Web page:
Telekom Electronic Beats

Troll Deep: An interview with Dizzee Rascal

Following his appearance our recent EB Festival Poznań (you can watch HD footage of his set here), we caught up with the grime pioneer to reflect on his straddling of both the underground and mainstream, the impact of American hip-hop on his music, and old beefs that die hard.


Dizzee Rascal released his first album Boy In Da Corner ten years ago as both MC and producer at the age of 19, scooping Britain’s coveted Mercury Prize (awarded for the album of the year from a UK or Irish artist or band) and introducing the sound of grime—that particularly British genre of underground electronic music often accompanied by MCs—to the world at large. Six years later in 2009, he scored his first number one hit with the Calvin Harris-produced “Dance Wiv Me”. Several more number ones later, and his most recent single “Goin’ Crazy” features a collaboration with the ultimate pop idol Robbie Williams. Yet with his record label Dirtee Stank, which continues to release key grime artists as well as edgy free mixtapes—such as the one given away at the end of last year—he remains grounded in the scene that made his name. His career has traversed both the underground and mainstream, giving him a unique perspective on music.


Tell me the record recently that you’ve really been enjoying, that isn’t on Dirtee Stank.

You know what I love, when I was in Miami, I was listening to “Show Out”, Juicy J. I love Juicy J anyway. That song excited me when I heard it. I just love the beat, it’s just ignorant and it makes you just jump up and down.

So, are you a fan of Three Six Mafia?

Yeah, from early! If I didn’t listen to Three Six, I would have never have made grime. My first single, “I Luv You”, that was all based on that. I would never have known how to do that if I had never have listened to Three Six Mafia. So if you hear the connection now, it all makes sense.

Do you mean as a rapper or as a producer?

I guess as a producer. Even some of the way I MC’d, even, just the simplicity of it. A lot of it was I grew up listening to Project Pat at a time when people weren’t listening to down South music. Especially in the UK, like that. That’s around the time when Eminem was big. I was into Three Six Mafia and the Hot Boy$ and Master P and all that, as well. But especially Project Pat.

Southern rap, basically .

Yeah, basically. Now it’s a dominating force, which is amazing, but back then, it wasn’t. It was obscure.

You say that influenced you to make “I Luv U” and presumably Boy In Da Corner, but wasn’t that stuff all happening around you anyway? You’re saying Three Six influenced you more than Roll Deep?

I was making grime before I was in Roll Deep. I was doing it before they were. I was grime, I’ve got tapes and shit, when Wiley was making garage.

2000, basically?

Yeah, I was in school, making grime. All their shit changed when I came around. I was already doing it. But like I said, my influence—as well as UK garage, drum ‘n’ bass, and general hip-hop, as well—it was the Southern thing. People like Ludacris had a major influence on me. “I Love U”, you could say, was based on pretty much Three Six Mafia, Ludacris, and [Memphis Bleek ft Missy Elliott &] Jay-Z “Is That Your Chick”. That was the format for that thing, the boy/girl thing, and just the way I wrote it.

Have you not been doing that much producing anymore?

Nah, I haven’t. Especially with this album, there’s been a lot of bigger-sounding production. It’s kind of nice to be working with all these bigger producers and getting a bigger sound, so I just focus on writing the songs. It’s all seasoned people, it’s a different thing. I enjoy it. I’ve got people like Jean-Baptiste, RedOne, a guy called Tim Anderson—who was actually in a rock group called Ima Robot—just working with them and doing it different. I don’t mind not making the beats. I started to fuck around in the studio last week and get into it a little bit more, work out Ableton and all of that—started to make a few little bits. But it’s been nice just jumping on different shit. I don’t necessarily make big dance records as production, myself, so I don’t have the expertise to get it at a level that someone like RedOne would. To even get that weight, it makes a difference. I know my limits.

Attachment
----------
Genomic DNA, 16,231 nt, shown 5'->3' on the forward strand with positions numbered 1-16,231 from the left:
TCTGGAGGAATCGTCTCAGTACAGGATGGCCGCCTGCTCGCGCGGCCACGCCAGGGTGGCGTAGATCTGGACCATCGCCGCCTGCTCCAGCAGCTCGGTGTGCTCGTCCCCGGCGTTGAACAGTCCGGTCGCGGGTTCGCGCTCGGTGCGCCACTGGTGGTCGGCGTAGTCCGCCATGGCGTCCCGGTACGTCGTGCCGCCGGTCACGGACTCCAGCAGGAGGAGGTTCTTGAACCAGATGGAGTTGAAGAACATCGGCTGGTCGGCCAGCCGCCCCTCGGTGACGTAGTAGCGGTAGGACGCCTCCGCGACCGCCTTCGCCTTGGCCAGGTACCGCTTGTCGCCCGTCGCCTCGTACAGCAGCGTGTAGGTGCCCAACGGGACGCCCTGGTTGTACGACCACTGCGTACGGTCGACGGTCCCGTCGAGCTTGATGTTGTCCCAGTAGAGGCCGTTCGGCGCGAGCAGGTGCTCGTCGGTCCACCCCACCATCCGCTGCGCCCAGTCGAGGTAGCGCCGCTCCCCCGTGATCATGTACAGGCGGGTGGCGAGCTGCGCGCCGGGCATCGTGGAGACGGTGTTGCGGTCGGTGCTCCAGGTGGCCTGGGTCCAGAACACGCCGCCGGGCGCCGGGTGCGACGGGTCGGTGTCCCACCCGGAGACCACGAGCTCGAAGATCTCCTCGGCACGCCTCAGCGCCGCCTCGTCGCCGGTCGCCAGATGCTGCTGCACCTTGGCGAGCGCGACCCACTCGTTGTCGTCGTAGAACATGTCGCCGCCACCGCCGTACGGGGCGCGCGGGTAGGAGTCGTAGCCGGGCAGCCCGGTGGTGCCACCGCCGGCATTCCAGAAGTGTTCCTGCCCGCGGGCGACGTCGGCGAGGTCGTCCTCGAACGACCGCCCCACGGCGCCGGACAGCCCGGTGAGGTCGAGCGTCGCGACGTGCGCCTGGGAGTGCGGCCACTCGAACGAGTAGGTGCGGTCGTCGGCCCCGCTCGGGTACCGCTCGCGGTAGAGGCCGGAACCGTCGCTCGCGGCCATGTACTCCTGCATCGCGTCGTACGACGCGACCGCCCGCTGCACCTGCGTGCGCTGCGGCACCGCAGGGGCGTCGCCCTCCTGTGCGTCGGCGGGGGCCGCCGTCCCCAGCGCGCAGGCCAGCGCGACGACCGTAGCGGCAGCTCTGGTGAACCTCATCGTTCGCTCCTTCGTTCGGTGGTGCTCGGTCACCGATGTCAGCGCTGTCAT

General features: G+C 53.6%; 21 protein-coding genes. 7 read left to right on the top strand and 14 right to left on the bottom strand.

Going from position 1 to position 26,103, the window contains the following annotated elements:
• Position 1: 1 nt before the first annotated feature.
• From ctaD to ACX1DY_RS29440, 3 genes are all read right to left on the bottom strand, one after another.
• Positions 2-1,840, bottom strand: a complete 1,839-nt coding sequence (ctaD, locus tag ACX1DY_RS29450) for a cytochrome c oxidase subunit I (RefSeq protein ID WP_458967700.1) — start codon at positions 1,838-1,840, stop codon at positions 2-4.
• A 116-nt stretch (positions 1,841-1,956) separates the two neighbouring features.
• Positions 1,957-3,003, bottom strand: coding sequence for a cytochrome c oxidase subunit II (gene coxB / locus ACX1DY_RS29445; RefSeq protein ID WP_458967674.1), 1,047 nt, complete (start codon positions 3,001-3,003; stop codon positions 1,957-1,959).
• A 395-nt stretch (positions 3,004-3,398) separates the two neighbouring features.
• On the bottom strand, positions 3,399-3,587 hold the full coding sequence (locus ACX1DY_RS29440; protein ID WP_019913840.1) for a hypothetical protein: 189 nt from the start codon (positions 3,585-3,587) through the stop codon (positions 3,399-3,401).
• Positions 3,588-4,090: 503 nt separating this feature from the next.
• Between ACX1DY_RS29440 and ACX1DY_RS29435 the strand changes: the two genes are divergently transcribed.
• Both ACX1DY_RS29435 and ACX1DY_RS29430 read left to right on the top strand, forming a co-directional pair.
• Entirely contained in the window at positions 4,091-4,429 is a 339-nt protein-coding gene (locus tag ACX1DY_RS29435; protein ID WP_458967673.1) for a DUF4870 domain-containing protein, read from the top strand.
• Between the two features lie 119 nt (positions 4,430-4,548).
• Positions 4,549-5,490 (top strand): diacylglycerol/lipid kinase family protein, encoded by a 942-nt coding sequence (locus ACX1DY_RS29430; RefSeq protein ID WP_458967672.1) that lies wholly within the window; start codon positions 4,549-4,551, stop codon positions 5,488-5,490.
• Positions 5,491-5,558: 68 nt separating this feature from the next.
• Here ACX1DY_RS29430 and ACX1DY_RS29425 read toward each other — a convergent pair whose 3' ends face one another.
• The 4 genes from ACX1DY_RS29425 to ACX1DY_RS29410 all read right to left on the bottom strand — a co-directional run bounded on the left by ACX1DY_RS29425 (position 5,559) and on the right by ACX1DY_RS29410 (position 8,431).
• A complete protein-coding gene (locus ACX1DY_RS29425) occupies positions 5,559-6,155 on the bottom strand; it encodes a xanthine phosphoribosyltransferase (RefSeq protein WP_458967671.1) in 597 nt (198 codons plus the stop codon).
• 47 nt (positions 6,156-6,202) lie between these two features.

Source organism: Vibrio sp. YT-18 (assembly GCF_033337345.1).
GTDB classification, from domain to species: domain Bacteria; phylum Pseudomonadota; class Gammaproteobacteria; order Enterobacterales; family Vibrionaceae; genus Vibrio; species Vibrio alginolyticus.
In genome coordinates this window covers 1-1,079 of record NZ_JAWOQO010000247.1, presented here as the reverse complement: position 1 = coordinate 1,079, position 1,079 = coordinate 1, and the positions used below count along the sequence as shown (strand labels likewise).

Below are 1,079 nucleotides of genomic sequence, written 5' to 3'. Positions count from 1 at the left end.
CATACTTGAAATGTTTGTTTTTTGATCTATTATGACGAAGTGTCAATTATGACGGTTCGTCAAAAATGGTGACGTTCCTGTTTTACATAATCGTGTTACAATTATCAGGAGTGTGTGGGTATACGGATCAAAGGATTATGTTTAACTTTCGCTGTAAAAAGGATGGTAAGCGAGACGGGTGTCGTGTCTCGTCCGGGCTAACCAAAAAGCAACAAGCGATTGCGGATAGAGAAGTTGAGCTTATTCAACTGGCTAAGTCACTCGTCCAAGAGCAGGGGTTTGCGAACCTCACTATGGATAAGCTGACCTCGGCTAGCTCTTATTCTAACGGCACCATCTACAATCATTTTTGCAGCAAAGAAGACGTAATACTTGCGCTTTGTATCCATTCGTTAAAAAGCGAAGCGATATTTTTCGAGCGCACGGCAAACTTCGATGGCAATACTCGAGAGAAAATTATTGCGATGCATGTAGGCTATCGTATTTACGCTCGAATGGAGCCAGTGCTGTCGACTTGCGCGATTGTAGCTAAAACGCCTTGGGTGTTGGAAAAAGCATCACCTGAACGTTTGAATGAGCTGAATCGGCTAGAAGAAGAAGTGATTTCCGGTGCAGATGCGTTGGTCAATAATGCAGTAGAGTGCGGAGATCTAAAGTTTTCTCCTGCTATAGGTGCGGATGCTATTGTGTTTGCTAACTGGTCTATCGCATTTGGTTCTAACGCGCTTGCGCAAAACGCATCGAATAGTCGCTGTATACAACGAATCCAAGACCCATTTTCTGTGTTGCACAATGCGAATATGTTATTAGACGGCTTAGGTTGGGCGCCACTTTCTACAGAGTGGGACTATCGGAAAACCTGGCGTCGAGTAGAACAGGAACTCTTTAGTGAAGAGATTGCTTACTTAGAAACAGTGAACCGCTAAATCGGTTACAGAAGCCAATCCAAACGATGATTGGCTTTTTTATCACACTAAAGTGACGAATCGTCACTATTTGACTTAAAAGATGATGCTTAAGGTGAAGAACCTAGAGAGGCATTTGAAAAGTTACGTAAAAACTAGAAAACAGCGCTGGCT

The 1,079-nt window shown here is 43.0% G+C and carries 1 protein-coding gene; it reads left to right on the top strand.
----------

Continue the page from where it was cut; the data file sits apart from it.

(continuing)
I’d be really interested to hear what you were coming out with these days, myself. You’re still doing the label, and to me it seems like a split between your artist life and the label. The label’s still doing underground stuff, basically.

Well, Footsie does a lot of wicked beats, as well, so I like to jump in on his stuff.

The last couple of Dirtee Stank mix tapes, there’s some really raw shit on there.

Yeah! When it comes to the mixtapes, I’ve done a couple of beats. I just do it for fun. But as far as trying to get this big worldwide album done, I haven’t really jumped in on that. The most I do as far as production is arrange a track. A track might come to me differently, and I write to it and tell him, “Naw, structure it like this.” That’s as much as production as I’m going to do, for the most part, on this album.

This is how I see it—the effort that’s put in in making those mixtapes is the same effort as making an album, time-wise and effort-wise. And a lot of it still goes over people’s heads, because it’s not a big proper release and things like that, so people are still asking, “Ah, when you gonna make that grime?” And they’re moaning about it, and I’m like, “Well, I just put it out.” So, sometimes it’s a bit deflating, so I just need to do that for fun. When it comes to the big, serious work of trying to make music worldwide, it’s about working with other producers and that, because again, I’ve been at the forefront on things. “Bonkers”, I was at the forefront of EDM. We were taking “Bonkers” around in America to the labels, and they weren’t getting it. And how many years later, EDM is the big thing. So, now it’s like, right, they’re ready for it, so let me continue on. But I don’t produce that music, personally.

Okay, let me ask you a question: how much are you trolling your audience?

Trolling? What is trolling?

Trolling is when you get online and you provoke people, and tease them.

I don’t provoke and tease.

The thing is, the stuff you’re doing now, it’s aimed at a lot more people. But those of us who have been following your career for a long time know that you do way more serious stuff.

Yeah, and like I said, I still do way more serious shit. You do a mixtape and it just goes over people’s heads. But i didn’t get into the Twitter thing for ages because I knew that the type of person I am, I react to certain things, and it’s not healthy. So when I did finally start using it, that’s exactly what I did. Started seeing people talking shit and then I get onto them. And after a while, it’s like, “What am I doing?” It’s stupid. But sometimes you can have fun doing it, because some people it’s just banter. And some people just go overboard with it. But I’m not into just trolling or stuff like that.